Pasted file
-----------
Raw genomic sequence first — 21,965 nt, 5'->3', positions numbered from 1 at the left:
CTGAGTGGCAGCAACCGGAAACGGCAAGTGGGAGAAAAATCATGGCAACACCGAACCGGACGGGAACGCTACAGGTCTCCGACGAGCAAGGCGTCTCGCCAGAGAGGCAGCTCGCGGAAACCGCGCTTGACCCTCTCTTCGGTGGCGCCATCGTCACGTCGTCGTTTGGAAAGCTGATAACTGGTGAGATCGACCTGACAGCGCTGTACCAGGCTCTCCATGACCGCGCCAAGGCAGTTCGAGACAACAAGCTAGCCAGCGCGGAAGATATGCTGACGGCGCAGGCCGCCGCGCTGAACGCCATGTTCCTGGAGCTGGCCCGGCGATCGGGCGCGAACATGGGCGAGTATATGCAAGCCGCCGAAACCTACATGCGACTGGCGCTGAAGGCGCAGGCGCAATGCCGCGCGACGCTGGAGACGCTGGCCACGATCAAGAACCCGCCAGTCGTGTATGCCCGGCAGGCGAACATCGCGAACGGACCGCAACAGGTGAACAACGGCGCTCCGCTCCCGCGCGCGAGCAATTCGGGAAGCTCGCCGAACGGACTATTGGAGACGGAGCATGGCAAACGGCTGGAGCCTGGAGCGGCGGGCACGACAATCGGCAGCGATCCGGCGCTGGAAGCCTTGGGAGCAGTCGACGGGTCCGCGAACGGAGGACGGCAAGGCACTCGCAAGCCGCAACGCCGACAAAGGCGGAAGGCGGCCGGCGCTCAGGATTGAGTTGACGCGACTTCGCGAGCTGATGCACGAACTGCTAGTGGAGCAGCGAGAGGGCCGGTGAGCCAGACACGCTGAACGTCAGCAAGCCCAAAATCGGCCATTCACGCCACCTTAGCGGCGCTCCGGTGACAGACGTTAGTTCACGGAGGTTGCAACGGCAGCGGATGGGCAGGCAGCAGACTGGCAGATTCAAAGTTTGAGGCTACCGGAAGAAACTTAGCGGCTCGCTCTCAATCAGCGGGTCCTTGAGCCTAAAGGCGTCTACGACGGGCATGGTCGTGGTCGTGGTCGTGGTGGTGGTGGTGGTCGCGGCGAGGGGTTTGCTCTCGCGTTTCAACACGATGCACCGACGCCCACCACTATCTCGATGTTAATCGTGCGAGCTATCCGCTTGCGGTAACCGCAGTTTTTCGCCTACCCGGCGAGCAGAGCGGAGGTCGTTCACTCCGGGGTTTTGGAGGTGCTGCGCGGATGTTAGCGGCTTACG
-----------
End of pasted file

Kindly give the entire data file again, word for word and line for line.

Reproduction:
Raw genomic sequence first — 21,965 nt, 5'->3', positions numbered from 1 at the left:
CTGAGTGGCAGCAACCGGAAACGGCAAGTGGGAGAAAAATCATGGCAACACCGAACCGGACGGGAACGCTACAGGTCTCCGACGAGCAAGGCGTCTCGCCAGAGAGGCAGCTCGCGGAAACCGCGCTTGACCCTCTCTTCGGTGGCGCCATCGTCACGTCGTCGTTTGGAAAGCTGATAACTGGTGAGATCGACCTGACAGCGCTGTACCAGGCTCTCCATGACCGCGCCAAGGCAGTTCGAGACAACAAGCTAGCCAGCGCGGAAGATATGCTGACGGCGCAGGCCGCCGCGCTGAACGCCATGTTCCTGGAGCTGGCCCGGCGATCGGGCGCGAACATGGGCGAGTATATGCAAGCCGCCGAAACCTACATGCGACTGGCGCTGAAGGCGCAGGCGCAATGCCGCGCGACGCTGGAGACGCTGGCCACGATCAAGAACCCGCCAGTCGTGTATGCCCGGCAGGCGAACATCGCGAACGGACCGCAACAGGTGAACAACGGCGCTCCGCTCCCGCGCGCGAGCAATTCGGGAAGCTCGCCGAACGGACTATTGGAGACGGAGCATGGCAAACGGCTGGAGCCTGGAGCGGCGGGCACGACAATCGGCAGCGATCCGGCGCTGGAAGCCTTGGGAGCAGTCGACGGGTCCGCGAACGGAGGACGGCAAGGCACTCGCAAGCCGCAACGCCGACAAAGGCGGAAGGCGGCCGGCGCTCAGGATTGAGTTGACGCGACTTCGCGAGCTGATGCACGAACTGCTAGTGGAGCAGCGAGAGGGCCGGTGAGCCAGACACGCTGAACGTCAGCAAGCCCAAAATCGGCCATTCACGCCACCTTAGCGGCGCTCCGGTGACAGACGTTAGTTCACGGAGGTTGCAACGGCAGCGGATGGGCAGGCAGCAGACTGGCAGATTCAAAGTTTGAGGCTACCGGAAGAAACTTAGCGGCTCGCTCTCAATCAGCGGGTCCTTGAGCCTAAAGGCGTCTACGACGGGCATGGTCGTGGTCGTGGTCGTGGTGGTGGTGGTGGTCGCGGCGAGGGGTTTGCTCTCGCGTTTCAACACGATGCACCGACGCCCACCACTATCTCGATGTTAATCGTGCGAGCTATCCGCTTGCGGTAACCGCAGTTTTTCGCCTACCCGGCGAGCAGAGCGGAGGTCGTTCACTCCGGGGTTTTGGAGGTGCTGCGCGGATGTTAGCGGCTTACG